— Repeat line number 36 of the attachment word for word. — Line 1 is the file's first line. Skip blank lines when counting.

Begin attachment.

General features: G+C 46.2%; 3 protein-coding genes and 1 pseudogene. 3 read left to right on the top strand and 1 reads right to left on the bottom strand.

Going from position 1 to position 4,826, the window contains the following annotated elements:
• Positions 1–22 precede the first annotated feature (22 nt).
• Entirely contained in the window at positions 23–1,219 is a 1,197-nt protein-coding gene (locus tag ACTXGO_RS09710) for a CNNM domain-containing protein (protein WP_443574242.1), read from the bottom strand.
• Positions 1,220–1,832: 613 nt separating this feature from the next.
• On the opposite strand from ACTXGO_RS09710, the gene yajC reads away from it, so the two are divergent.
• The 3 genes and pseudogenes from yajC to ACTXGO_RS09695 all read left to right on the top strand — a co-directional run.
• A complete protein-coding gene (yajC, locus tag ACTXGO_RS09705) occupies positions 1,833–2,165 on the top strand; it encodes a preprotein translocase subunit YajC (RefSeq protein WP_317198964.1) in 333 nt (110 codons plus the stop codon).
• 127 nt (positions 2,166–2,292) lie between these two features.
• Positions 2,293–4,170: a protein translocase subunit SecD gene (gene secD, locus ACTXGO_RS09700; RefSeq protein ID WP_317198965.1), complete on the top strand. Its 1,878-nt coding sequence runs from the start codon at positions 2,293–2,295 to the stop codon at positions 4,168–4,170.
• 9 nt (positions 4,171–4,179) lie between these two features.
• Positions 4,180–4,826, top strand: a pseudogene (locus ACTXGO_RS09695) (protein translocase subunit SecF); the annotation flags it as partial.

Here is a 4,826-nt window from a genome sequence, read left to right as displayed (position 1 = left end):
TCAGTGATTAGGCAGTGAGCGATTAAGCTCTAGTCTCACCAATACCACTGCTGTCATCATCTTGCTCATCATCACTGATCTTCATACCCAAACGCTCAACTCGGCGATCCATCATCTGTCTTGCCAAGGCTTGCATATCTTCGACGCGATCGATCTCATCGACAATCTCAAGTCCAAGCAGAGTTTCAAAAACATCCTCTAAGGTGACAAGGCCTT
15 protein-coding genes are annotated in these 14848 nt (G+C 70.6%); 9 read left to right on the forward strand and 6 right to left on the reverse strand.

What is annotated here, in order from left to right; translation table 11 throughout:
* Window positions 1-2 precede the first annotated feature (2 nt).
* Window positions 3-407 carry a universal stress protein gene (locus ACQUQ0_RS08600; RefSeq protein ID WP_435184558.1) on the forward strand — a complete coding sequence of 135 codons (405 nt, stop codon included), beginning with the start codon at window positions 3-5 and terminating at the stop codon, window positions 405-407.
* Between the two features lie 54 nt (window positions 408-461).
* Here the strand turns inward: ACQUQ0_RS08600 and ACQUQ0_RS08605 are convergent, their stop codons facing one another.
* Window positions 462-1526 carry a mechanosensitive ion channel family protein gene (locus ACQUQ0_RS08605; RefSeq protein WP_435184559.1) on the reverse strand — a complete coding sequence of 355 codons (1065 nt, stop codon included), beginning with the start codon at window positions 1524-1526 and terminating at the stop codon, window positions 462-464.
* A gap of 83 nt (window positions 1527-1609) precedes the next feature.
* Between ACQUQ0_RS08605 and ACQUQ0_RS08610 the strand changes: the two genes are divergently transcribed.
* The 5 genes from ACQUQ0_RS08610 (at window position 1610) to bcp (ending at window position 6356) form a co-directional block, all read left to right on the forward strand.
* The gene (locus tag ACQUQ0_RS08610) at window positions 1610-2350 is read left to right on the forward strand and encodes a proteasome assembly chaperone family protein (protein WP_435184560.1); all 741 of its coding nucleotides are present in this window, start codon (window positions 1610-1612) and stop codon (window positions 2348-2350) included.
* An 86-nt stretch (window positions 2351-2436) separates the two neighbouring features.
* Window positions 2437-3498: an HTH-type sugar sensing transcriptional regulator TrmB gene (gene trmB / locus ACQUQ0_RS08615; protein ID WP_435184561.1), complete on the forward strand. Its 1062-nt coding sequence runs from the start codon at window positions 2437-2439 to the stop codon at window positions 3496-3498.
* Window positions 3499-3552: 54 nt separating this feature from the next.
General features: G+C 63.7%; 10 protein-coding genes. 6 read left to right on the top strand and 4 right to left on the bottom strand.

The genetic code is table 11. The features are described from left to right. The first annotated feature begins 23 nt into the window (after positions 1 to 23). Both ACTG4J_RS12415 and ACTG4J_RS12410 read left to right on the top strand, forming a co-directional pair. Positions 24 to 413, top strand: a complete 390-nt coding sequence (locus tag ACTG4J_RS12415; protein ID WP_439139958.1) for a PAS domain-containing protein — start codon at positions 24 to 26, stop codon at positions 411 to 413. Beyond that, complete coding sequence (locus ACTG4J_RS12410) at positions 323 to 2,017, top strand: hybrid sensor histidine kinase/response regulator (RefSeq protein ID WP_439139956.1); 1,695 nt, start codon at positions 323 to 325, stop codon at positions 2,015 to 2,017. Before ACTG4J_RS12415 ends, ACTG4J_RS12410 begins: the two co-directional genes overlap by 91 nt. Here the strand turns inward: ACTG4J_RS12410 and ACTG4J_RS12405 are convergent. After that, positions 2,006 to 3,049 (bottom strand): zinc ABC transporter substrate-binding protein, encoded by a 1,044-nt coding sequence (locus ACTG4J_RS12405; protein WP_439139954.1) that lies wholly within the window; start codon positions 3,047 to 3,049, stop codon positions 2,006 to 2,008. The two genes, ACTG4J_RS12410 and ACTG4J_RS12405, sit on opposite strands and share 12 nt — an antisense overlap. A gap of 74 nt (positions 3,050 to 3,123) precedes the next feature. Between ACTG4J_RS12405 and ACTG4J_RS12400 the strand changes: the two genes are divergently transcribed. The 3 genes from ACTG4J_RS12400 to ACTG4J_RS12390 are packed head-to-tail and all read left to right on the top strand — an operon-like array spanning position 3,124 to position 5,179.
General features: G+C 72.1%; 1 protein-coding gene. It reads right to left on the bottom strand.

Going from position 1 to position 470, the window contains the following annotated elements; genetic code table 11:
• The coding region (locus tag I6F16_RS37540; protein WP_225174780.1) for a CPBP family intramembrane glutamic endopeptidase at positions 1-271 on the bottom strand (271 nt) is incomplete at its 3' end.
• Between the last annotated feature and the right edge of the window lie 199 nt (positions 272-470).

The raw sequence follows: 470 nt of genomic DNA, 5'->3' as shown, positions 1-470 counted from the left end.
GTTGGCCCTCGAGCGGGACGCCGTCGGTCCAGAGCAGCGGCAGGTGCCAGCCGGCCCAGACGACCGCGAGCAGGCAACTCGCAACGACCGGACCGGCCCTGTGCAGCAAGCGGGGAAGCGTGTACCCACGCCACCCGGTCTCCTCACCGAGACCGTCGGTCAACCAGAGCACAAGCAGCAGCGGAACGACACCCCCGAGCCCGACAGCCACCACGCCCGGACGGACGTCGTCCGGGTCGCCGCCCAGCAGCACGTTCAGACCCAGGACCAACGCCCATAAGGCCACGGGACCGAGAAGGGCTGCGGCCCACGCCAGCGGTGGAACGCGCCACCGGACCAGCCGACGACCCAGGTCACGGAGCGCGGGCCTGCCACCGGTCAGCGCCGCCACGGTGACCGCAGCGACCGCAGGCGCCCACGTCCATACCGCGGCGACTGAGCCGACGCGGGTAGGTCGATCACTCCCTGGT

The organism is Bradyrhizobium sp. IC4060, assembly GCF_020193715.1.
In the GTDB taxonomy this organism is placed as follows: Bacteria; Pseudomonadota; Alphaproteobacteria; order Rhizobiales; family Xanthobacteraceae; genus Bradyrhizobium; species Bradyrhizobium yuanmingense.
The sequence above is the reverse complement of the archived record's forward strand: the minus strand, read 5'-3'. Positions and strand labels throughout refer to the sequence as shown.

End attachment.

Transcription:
GTTGGCCCTCGAGCGGGACGCCGTCGGTCCAGAGCAGCGGCAGGTGCCAGCCGGCCCAGACGACCGCGAGCAGGCAACTCGCAACGACCGGACCGGCCCTGTGCAGCAAGCGGGGAAGCGTGTACCCACGCCACCCGGTCTCCTCACCGAGACCGTCGGTCAACCAGAGCACAAGCAGCAGCGGAACGACACCCCCGAGCCCGACAGCCACCACGCCCGGACGGACGTCGTCCGGGTCGCCGCCCAGCAGCACGTTCAGACCCAGGACCAACGCCCATAAGGCCACGGGACCGAGAAGGGCTGCGGCCCACGCCAGCGGTGGAACGCGCCACCGGACCAGCCGACGACCCAGGTCACGGAGCGCGGGCCTGCCACCGGTCAGCGCCGCCACGGTGACCGCAGCGACCGCAGGCGCCCACGTCCATACCGCGGCGACTGAGCCGACGCGGGTAGGTCGATCACTCCCTGGT